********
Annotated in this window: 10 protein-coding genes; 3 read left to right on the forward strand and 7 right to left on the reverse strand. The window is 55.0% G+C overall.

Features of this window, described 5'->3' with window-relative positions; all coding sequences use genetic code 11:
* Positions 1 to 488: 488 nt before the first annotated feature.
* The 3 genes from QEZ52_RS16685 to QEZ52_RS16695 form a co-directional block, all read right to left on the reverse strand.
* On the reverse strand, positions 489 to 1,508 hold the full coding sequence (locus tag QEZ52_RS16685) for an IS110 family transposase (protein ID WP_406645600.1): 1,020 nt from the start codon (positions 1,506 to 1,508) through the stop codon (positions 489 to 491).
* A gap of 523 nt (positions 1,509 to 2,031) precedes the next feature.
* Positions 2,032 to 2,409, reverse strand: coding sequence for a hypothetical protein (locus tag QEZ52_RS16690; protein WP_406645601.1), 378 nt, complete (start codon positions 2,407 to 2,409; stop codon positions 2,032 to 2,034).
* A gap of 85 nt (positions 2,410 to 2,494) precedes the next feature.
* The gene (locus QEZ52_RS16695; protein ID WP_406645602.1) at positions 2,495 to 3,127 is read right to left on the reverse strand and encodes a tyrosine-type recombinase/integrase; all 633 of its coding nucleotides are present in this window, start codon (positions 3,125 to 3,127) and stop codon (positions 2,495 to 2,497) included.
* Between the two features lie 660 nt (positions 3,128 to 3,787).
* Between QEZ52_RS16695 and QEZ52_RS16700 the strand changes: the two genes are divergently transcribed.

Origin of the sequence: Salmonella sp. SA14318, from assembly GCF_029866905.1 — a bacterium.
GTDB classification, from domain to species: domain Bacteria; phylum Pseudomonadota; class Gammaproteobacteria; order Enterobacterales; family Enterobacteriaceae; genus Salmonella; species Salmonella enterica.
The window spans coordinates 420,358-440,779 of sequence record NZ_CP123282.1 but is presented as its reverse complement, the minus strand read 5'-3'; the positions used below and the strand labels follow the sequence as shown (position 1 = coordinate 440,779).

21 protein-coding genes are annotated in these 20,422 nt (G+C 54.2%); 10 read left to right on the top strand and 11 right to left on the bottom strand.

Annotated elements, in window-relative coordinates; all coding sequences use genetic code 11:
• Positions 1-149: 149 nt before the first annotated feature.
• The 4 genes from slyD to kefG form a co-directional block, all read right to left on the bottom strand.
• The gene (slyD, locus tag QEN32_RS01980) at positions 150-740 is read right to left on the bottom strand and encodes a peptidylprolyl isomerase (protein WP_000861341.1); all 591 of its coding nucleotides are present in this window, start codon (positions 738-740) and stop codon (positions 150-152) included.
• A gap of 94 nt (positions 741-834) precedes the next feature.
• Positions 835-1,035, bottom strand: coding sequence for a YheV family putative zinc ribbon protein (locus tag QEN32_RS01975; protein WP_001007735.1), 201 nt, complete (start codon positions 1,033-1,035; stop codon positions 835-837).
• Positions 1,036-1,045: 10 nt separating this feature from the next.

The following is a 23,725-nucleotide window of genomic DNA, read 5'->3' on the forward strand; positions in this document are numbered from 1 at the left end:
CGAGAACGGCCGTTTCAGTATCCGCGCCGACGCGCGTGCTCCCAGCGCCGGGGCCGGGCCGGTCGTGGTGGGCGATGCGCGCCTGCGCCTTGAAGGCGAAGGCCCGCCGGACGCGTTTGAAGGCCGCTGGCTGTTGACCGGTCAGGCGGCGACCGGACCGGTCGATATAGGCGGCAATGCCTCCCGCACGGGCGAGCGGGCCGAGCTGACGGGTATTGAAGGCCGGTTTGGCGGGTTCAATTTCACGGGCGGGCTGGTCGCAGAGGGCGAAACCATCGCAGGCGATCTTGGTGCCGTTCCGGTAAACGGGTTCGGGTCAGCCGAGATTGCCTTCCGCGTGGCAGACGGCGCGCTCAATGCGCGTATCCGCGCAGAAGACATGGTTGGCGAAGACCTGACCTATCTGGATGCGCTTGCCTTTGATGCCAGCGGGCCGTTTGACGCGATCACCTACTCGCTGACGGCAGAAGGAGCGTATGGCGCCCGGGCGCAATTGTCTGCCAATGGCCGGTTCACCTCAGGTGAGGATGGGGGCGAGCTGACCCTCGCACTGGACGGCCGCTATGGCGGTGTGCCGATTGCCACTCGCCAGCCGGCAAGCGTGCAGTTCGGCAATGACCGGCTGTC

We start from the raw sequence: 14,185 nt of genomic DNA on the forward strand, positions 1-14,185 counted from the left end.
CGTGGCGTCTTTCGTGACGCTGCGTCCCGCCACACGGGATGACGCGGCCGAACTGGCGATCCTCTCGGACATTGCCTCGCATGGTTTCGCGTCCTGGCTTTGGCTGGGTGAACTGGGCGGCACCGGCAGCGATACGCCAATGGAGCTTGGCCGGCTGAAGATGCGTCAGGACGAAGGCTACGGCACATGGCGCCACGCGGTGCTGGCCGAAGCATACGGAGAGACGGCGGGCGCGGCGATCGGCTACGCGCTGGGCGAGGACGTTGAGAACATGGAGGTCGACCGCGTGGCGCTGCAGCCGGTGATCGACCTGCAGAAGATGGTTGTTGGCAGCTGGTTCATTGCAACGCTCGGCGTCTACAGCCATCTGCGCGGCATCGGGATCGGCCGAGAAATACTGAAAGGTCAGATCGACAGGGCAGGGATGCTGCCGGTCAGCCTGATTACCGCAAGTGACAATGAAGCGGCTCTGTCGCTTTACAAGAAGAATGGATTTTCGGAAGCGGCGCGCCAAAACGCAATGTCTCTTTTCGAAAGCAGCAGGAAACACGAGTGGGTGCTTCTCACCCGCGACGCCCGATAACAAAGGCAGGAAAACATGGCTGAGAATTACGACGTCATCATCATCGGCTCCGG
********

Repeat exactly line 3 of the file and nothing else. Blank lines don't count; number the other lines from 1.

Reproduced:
* Positions 1 to 488: 488 nt before the first annotated feature.